While the airport faces competition from Tweed New Haven Airport and T.F. Green International Airport in Rhode Island, it has a lot to offer with the population and businesses in the region, said Connecticut Airport Authority Executive Director Kevin A. Dillon.

    The airport authority believes there’s enough demand to support “niche” commercial service, such as regional jet service to the Washington, D.C. area or Philadelphia.

    “I think that’s a real potential for the airport,” Dillon said.

    U.S. Rep. Joe Courtney, D-2nd District, toured the airport on Wednesday morning with airport authority and Federal Aviation Authority officials, Chamber of Commerce of Eastern Connecticut President and CEO Tony Sheridan who chairs the Connecticut authority’s board, and Groton Town Manager John Burt, to highlight almost $3.5 million in federal funding for the airport.

    Courtney helped obtain the funding from Aviation Administration Airport Improvement Program funds, Transportation Security Administration funds, and Bipartisan Infrastructure Law funds.

    During the bus tour, officials pointed out the areas of the airport that will be improved with the federal funding and discussed other projects being planned.

    About $2.9 million in funding will benefit improvements, starting this spring, on two of the airport’s taxiways, said Bob Bruno, director of planning, engineering and environmental services for the Connecticut Airport Authority. Existing lights and signs will be replaced by brighter, more energy-efficient LED lights and signs that will provide a better line of sight for aircraft and save money on utility bills.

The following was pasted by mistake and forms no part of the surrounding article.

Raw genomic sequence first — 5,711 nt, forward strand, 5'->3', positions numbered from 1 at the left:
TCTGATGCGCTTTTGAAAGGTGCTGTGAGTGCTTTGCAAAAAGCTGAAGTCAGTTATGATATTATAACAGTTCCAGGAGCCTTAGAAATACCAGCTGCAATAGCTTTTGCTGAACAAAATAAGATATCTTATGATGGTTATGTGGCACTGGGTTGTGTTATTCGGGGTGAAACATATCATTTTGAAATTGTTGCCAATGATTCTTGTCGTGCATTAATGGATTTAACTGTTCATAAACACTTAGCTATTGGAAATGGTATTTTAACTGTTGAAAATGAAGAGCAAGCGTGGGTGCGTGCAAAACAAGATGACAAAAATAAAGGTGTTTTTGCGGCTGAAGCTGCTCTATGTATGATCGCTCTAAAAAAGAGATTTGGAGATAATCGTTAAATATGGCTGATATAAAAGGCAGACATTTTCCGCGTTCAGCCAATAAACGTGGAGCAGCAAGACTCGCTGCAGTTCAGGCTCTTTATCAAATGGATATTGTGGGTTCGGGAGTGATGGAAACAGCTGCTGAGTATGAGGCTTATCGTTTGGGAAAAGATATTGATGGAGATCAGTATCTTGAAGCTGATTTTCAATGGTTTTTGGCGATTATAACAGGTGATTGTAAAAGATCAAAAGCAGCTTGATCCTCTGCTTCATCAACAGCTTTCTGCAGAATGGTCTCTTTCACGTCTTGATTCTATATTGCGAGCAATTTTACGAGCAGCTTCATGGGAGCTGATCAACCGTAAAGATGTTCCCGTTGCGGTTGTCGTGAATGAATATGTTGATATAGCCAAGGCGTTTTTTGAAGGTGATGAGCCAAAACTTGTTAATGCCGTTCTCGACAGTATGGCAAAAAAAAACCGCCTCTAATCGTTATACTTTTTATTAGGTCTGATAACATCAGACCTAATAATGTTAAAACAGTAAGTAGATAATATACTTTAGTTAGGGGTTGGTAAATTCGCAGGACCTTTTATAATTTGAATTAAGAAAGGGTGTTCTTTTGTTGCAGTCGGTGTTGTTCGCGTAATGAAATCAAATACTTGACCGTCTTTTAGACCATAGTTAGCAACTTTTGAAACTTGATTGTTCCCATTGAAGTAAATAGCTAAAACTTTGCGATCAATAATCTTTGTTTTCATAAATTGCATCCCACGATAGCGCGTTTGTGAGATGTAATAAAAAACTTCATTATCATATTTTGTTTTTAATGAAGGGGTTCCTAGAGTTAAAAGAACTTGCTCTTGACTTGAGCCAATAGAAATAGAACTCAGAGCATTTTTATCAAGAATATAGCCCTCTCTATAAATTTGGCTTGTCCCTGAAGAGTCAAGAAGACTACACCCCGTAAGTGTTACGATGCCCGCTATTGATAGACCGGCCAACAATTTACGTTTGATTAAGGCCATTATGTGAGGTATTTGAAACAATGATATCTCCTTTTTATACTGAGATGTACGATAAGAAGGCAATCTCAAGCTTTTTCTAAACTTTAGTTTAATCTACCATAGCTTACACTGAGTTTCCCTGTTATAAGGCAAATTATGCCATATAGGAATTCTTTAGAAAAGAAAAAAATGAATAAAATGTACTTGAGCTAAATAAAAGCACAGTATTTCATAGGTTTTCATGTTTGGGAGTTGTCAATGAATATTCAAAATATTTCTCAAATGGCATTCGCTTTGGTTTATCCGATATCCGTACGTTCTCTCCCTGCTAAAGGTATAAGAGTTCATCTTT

Extra pavement on the taxiways’ shoulders will be removed so there will be more grass and less impervious surface, according to the airport authority.

    Specialized snow removal equipment for the airport also will be purchased at the end of the year or beginning of next year, said Bruno. That funding is for $590,000.

    Separate from the $3.5 million in projects, work is being planned to make the terminal more energy-efficient, including new HVAC equipment, changing boilers and water heaters to gas, and installing hurricane-proof windows and doors, and improving the parking lot and entrance road, Bruno said.